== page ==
Tuesday, December 02, 2008

Enumerating Columns with IDBSchemaRowset

While it's freezing out there (for Lisbon standards, of course) I have been busy working on the schema enumeration code for the OLE DB Client library. My first approach is to enumerate database tables and columns using the IDBSchemaRowset interface. Access to this interface is encapsulated in the CRowsetInterface class that is derived in CTablesRowset and CColumnsRowset classes to enumerate tables and columns respectively. The IDBSchemaRowset interface works by accepting a set of "restrictions" and generates a schema rowset containing the requested data. Schema rowsets are formally defined on the Appendix B of the OLE DB Programmer's Guide, where you can see the returned columns and the accepted "restrictions". SQL Compact implements a subset of these, as described in the BOL.

Using the CTablesRowset is quite easy (and you have seen it at work in a previous sample where it was used to test for the presence of a given table):

CTablesRowset tables(m_session);
CRowset rowset;
hr = tables.Open(NULL, NULL, NULL, NULL, rowset);

The first four NULL parameters mean that you don't want to filter on any of the supported restrictions, so you will get a list of all the tables in the database. SQL Compact does not support table catalogs nor table schemas so the first two parameters are always NULL for this provider. The third restriction is the table name and the fourth is the table type (see the possible values for this in the TABLES schema rowset reference).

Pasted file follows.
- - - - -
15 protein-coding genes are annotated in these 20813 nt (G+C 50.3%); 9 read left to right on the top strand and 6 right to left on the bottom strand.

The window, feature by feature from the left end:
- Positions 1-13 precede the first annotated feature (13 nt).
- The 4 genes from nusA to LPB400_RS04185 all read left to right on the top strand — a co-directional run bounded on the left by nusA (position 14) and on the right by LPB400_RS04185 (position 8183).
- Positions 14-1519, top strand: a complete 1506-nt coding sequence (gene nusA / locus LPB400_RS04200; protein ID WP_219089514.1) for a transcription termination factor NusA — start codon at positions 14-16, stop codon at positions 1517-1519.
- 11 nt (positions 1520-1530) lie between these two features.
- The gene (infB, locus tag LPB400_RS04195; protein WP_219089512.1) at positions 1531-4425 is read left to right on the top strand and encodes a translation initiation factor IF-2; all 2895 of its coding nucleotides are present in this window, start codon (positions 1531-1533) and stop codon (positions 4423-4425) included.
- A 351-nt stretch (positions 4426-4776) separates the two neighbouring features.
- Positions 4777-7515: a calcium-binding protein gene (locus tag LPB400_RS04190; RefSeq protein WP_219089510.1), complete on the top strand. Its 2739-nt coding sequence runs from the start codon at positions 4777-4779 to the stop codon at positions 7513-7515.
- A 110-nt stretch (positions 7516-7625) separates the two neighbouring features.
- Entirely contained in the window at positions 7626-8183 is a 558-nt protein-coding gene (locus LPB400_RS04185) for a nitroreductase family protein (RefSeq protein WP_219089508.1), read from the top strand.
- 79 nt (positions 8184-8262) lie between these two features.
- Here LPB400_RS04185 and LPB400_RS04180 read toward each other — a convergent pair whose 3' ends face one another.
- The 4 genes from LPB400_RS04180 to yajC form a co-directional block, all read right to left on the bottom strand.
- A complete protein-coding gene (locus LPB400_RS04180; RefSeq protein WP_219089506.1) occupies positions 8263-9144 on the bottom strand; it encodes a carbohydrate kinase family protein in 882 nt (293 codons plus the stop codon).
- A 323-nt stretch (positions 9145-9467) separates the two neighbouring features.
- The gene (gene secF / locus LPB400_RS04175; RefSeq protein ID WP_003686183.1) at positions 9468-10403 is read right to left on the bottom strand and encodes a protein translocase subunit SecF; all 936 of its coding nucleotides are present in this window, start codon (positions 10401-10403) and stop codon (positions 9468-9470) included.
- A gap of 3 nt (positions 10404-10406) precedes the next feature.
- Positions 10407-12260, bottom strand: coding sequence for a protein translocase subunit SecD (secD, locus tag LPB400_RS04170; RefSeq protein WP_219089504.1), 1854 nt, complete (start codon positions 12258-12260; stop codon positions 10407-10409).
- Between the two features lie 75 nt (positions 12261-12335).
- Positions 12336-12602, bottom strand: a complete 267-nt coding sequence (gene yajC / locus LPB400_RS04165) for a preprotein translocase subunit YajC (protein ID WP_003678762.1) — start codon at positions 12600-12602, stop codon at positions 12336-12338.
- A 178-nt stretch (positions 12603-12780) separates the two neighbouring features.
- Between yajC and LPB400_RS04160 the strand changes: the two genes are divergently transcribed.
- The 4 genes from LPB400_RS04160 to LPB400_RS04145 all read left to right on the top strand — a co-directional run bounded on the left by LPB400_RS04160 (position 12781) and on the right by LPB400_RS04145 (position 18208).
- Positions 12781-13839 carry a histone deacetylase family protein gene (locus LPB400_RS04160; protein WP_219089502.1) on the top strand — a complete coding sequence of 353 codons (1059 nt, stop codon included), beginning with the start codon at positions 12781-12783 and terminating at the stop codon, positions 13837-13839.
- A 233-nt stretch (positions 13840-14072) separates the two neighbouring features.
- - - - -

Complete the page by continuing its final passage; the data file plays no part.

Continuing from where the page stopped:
When scrolling through the tables rowset, you retrieve the current table name like this:

CString strTable;
rowset.GetValue(3, strTable);

Now that we have the table name, we can enumerate its columns by using the CColumnsRowset and imposing a restriction on the table name (see the COLUMNS schema rowset reference):

CColumnsRowset columns(m_session);
CRowset rsColumns;

hr = columns.Open(NULL, NULL, strTable, NULL, rsColumns);

This retrieves all columns from the given table and you can get the column name from ordinal 4. As you can see from the COLUMNS schema rowset, there are lots of additional schema information about a column, like its OLE DB type, "nullability", size and more.

Although this is a quite convenient way to retrieve a table schema, we can use another OLE DB interface that in a single call returns column and constraint information. On the next post, I will look at ITableCreation.

Sample code:

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